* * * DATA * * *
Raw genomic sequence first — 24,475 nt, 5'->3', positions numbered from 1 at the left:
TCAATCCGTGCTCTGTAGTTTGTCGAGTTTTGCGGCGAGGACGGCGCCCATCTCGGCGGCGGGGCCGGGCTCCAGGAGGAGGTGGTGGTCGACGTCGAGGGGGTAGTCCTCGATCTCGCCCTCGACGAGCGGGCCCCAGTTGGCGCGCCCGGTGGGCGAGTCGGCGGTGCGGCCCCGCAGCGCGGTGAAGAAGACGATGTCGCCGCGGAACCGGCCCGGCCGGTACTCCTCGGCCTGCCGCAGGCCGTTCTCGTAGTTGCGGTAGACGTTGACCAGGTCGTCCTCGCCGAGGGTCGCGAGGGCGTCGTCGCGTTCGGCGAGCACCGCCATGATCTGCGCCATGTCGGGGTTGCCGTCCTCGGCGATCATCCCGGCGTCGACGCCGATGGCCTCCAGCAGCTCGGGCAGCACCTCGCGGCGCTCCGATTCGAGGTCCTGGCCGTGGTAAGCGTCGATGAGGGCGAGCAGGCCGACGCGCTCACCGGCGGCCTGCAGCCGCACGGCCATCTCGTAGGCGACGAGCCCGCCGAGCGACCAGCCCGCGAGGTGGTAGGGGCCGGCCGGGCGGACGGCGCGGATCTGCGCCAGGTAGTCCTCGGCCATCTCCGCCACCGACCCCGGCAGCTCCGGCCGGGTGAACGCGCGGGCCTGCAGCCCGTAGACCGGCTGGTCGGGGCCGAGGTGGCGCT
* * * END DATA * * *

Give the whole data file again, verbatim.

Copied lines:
Raw genomic sequence first — 24,475 nt, 5'->3', positions numbered from 1 at the left:
TCAATCCGTGCTCTGTAGTTTGTCGAGTTTTGCGGCGAGGACGGCGCCCATCTCGGCGGCGGGGCCGGGCTCCAGGAGGAGGTGGTGGTCGACGTCGAGGGGGTAGTCCTCGATCTCGCCCTCGACGAGCGGGCCCCAGTTGGCGCGCCCGGTGGGCGAGTCGGCGGTGCGGCCCCGCAGCGCGGTGAAGAAGACGATGTCGCCGCGGAACCGGCCCGGCCGGTACTCCTCGGCCTGCCGCAGGCCGTTCTCGTAGTTGCGGTAGACGTTGACCAGGTCGTCCTCGCCGAGGGTCGCGAGGGCGTCGTCGCGTTCGGCGAGCACCGCCATGATCTGCGCCATGTCGGGGTTGCCGTCCTCGGCGATCATCCCGGCGTCGACGCCGATGGCCTCCAGCAGCTCGGGCAGCACCTCGCGGCGCTCCGATTCGAGGTCCTGGCCGTGGTAAGCGTCGATGAGGGCGAGCAGGCCGACGCGCTCACCGGCGGCCTGCAGCCGCACGGCCATCTCGTAGGCGACGAGCCCGCCGAGCGACCAGCCCGCGAGGTGGTAGGGGCCGGCCGGGCGGACGGCGCGGATCTGCGCCAGGTAGTCCTCGGCCATCTCCGCCACCGACCCCGGCAGCTCCGGCCGGGTGAACGCGCGGGCCTGCAGCCCGTAGACCGGCTGGTCGGGGCCGAGGTGGCGCT